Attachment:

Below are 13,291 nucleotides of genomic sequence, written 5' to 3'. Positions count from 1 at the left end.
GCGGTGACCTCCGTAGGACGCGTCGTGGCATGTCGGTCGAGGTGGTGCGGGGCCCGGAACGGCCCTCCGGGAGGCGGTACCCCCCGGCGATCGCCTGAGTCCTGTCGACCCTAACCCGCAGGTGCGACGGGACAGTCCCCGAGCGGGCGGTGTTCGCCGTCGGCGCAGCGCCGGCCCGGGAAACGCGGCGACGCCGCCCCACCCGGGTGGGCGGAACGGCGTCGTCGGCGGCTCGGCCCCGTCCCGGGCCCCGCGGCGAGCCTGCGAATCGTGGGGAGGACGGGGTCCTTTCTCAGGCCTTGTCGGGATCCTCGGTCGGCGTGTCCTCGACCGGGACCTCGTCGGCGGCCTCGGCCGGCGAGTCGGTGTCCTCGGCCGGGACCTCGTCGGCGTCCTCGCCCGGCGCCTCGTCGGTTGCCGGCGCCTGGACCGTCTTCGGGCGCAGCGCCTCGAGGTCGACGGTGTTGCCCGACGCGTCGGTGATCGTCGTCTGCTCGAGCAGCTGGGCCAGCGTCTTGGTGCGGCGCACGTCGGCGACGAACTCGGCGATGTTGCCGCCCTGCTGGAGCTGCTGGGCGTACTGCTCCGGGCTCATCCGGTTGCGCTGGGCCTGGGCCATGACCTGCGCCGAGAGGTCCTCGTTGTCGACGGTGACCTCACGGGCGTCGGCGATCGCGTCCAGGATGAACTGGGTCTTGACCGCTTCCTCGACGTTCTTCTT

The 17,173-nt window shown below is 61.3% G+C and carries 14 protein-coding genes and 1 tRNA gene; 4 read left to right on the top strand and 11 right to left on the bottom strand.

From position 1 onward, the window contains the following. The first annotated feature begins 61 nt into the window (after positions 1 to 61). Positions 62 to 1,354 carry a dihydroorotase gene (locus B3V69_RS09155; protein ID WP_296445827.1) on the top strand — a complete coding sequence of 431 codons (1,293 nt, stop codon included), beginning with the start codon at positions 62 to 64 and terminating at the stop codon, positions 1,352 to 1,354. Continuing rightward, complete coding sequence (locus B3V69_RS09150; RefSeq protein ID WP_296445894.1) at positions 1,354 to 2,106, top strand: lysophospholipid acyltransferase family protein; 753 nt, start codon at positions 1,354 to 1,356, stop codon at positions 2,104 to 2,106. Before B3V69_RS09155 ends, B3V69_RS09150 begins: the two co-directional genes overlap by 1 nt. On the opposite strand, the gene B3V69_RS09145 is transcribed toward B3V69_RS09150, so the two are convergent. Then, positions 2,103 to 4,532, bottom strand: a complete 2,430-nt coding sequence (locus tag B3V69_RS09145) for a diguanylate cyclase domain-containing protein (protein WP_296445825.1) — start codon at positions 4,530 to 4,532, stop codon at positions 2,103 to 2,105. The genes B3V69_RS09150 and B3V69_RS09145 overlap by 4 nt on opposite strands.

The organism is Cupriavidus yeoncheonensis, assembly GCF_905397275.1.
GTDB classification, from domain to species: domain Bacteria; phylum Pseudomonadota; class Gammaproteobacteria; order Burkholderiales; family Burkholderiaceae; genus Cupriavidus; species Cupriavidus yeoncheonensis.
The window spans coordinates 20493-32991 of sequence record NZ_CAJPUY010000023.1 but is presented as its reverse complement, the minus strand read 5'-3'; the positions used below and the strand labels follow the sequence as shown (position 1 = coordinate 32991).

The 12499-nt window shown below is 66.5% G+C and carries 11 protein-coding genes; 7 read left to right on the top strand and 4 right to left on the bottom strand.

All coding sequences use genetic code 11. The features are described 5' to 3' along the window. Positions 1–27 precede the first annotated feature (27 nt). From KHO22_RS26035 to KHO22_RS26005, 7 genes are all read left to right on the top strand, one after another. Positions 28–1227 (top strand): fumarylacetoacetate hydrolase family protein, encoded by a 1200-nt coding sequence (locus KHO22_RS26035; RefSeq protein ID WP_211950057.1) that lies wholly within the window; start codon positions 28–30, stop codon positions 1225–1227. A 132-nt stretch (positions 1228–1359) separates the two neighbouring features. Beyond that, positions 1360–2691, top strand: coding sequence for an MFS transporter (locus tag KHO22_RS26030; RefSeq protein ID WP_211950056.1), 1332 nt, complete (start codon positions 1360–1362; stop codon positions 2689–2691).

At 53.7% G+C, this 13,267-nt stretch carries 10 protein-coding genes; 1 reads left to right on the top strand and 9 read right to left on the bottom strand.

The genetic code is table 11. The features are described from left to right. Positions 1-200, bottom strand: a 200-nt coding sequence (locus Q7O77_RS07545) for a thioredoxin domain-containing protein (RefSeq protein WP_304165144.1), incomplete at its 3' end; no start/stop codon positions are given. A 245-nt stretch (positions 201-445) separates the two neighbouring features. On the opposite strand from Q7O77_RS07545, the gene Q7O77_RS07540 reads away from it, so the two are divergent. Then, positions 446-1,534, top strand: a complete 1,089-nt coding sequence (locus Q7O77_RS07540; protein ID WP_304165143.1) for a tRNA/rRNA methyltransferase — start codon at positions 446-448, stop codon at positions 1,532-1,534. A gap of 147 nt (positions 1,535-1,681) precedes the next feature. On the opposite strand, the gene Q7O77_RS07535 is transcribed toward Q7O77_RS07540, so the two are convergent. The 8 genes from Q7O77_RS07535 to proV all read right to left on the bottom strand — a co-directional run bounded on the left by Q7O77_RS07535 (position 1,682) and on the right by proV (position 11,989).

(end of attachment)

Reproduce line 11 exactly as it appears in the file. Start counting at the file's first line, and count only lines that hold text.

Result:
The genetic code is table 11. The features are described from left to right. Positions 1-200, bottom strand: a 200-nt coding sequence (locus Q7O77_RS07545) for a thioredoxin domain-containing protein (RefSeq protein WP_304165144.1), incomplete at its 3' end; no start/stop codon positions are given. A 245-nt stretch (positions 201-445) separates the two neighbouring features. On the opposite strand from Q7O77_RS07545, the gene Q7O77_RS07540 reads away from it, so the two are divergent. Then, positions 446-1,534, top strand: a complete 1,089-nt coding sequence (locus Q7O77_RS07540; protein ID WP_304165143.1) for a tRNA/rRNA methyltransferase — start codon at positions 446-448, stop codon at positions 1,532-1,534. A gap of 147 nt (positions 1,535-1,681) precedes the next feature. On the opposite strand, the gene Q7O77_RS07535 is transcribed toward Q7O77_RS07540, so the two are convergent. The 8 genes from Q7O77_RS07535 to proV all read right to left on the bottom strand — a co-directional run bounded on the left by Q7O77_RS07535 (position 1,682) and on the right by proV (position 11,989).